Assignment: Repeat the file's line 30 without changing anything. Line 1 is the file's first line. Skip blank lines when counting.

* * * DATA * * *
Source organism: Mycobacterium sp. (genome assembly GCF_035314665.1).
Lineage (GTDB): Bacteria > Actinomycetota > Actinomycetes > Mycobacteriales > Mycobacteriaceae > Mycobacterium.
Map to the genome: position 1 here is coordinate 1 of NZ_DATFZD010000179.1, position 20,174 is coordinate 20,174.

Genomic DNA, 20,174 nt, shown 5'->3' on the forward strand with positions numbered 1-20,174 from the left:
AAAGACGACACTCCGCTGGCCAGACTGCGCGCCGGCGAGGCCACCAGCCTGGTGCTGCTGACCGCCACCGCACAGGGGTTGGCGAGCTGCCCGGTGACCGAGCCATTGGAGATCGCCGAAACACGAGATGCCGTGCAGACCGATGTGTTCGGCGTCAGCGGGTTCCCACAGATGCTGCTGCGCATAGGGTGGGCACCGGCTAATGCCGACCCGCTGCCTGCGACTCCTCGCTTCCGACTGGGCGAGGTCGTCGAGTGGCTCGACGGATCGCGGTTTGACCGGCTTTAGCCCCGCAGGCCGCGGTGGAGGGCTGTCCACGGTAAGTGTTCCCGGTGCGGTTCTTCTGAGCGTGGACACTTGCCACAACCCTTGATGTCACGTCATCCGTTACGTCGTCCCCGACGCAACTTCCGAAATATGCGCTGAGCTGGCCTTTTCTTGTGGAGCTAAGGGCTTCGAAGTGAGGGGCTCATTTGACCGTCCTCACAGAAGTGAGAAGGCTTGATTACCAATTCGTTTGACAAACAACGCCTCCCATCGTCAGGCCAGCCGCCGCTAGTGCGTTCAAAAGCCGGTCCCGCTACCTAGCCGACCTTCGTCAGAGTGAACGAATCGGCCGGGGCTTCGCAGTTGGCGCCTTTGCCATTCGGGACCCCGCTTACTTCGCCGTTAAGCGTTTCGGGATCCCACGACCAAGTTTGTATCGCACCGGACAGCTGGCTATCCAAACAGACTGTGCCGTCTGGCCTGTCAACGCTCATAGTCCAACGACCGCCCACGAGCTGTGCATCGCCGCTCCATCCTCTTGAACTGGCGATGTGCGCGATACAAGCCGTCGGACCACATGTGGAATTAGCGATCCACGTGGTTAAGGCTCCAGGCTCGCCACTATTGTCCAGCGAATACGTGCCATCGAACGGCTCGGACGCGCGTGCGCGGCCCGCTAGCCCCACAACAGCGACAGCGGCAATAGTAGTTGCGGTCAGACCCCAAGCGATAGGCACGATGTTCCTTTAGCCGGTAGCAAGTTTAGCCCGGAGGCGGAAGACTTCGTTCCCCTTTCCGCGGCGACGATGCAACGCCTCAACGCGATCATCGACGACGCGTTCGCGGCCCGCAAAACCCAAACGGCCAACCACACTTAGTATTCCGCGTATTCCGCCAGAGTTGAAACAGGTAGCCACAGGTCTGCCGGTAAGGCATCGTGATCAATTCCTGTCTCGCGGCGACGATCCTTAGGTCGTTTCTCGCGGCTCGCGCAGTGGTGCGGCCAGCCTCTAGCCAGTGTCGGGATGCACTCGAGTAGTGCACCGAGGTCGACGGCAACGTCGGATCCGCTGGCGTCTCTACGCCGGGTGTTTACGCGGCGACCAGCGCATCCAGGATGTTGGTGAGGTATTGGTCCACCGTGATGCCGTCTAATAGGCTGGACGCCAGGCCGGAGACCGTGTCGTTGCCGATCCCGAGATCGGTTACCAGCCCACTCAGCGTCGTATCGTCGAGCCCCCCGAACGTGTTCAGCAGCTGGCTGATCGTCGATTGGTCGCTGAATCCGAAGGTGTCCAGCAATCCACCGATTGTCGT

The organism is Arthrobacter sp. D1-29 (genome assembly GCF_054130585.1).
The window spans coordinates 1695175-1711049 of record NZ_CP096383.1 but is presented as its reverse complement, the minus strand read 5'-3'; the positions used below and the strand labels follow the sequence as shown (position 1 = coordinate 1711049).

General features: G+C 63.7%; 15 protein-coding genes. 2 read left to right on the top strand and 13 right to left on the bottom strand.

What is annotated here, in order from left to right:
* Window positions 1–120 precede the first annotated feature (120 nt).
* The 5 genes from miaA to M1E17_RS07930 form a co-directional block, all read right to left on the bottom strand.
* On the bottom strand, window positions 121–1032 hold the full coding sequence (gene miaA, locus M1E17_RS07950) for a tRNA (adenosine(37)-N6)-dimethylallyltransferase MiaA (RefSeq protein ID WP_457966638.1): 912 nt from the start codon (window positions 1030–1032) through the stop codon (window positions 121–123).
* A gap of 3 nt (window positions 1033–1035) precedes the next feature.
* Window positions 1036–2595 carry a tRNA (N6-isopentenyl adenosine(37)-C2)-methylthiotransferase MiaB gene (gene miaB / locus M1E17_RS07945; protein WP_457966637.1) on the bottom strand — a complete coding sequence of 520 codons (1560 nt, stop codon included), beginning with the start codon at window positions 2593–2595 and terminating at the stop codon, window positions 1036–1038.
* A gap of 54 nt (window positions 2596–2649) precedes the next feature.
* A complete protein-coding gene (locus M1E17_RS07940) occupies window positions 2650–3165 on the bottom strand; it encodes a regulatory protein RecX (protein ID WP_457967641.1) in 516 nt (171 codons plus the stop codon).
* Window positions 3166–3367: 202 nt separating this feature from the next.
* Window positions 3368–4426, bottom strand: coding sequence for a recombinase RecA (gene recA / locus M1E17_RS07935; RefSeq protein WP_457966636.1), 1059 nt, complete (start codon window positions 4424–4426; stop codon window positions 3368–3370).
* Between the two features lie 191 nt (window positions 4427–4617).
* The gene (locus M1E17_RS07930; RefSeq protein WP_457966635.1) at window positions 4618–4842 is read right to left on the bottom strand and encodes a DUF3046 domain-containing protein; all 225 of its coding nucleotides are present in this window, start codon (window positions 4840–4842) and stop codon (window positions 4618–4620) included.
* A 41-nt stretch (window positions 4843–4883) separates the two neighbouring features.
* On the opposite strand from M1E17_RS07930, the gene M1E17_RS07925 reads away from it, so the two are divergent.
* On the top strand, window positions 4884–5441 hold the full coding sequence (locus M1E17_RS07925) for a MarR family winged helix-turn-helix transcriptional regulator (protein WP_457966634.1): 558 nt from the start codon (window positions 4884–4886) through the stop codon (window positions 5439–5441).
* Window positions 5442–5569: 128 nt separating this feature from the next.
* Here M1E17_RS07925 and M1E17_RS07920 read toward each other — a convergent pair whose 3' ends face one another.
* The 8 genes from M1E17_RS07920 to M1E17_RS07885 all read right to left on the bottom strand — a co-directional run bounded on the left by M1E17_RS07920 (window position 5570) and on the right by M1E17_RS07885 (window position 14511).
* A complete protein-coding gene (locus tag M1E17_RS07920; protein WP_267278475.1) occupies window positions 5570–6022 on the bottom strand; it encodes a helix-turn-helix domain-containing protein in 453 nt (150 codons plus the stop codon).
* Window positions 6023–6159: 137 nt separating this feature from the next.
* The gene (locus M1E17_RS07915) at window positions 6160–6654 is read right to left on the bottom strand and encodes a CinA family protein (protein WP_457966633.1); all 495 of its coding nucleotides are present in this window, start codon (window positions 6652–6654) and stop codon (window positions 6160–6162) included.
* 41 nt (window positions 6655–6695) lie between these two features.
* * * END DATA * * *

* 41 nt (window positions 6655–6695) lie between these two features.